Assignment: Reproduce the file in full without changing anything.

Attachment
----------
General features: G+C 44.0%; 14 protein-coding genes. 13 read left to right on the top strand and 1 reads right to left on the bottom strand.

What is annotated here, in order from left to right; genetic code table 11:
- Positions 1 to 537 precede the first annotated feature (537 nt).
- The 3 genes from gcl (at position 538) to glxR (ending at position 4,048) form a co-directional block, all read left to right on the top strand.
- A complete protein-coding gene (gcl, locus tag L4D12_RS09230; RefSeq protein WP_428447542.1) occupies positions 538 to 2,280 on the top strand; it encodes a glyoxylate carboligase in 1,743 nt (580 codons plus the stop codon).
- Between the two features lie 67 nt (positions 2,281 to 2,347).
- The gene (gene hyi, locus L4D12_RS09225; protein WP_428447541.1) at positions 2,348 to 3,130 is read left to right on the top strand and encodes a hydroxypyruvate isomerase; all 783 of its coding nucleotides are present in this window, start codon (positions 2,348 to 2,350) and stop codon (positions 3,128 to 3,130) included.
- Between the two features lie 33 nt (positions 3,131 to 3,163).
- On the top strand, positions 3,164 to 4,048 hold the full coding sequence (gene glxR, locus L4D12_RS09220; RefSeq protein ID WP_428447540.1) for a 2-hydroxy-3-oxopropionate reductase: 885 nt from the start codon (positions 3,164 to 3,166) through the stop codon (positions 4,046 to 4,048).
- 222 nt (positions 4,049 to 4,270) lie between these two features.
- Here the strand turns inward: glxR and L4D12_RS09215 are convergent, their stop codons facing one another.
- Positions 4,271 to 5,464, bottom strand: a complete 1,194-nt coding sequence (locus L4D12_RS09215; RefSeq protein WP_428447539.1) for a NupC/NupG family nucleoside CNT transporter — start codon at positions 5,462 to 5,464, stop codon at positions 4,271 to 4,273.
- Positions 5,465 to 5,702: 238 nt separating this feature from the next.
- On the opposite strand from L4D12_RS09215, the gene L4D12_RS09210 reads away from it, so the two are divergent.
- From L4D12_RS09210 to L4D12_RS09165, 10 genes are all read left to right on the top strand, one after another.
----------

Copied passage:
General features: G+C 44.0%; 14 protein-coding genes. 13 read left to right on the top strand and 1 reads right to left on the bottom strand.

What is annotated here, in order from left to right; genetic code table 11:
- Positions 1 to 537 precede the first annotated feature (537 nt).
- The 3 genes from gcl (at position 538) to glxR (ending at position 4,048) form a co-directional block, all read left to right on the top strand.
- A complete protein-coding gene (gcl, locus tag L4D12_RS09230; RefSeq protein WP_428447542.1) occupies positions 538 to 2,280 on the top strand; it encodes a glyoxylate carboligase in 1,743 nt (580 codons plus the stop codon).
- Between the two features lie 67 nt (positions 2,281 to 2,347).
- The gene (gene hyi, locus L4D12_RS09225; protein WP_428447541.1) at positions 2,348 to 3,130 is read left to right on the top strand and encodes a hydroxypyruvate isomerase; all 783 of its coding nucleotides are present in this window, start codon (positions 2,348 to 2,350) and stop codon (positions 3,128 to 3,130) included.
- Between the two features lie 33 nt (positions 3,131 to 3,163).
- On the top strand, positions 3,164 to 4,048 hold the full coding sequence (gene glxR, locus L4D12_RS09220; RefSeq protein ID WP_428447540.1) for a 2-hydroxy-3-oxopropionate reductase: 885 nt from the start codon (positions 3,164 to 3,166) through the stop codon (positions 4,046 to 4,048).
- 222 nt (positions 4,049 to 4,270) lie between these two features.
- Here the strand turns inward: glxR and L4D12_RS09215 are convergent, their stop codons facing one another.
- Positions 4,271 to 5,464, bottom strand: a complete 1,194-nt coding sequence (locus L4D12_RS09215; RefSeq protein WP_428447539.1) for a NupC/NupG family nucleoside CNT transporter — start codon at positions 5,462 to 5,464, stop codon at positions 4,271 to 4,273.
- Positions 5,465 to 5,702: 238 nt separating this feature from the next.
- On the opposite strand from L4D12_RS09215, the gene L4D12_RS09210 reads away from it, so the two are divergent.
- From L4D12_RS09210 to L4D12_RS09165, 10 genes are all read left to right on the top strand, one after another.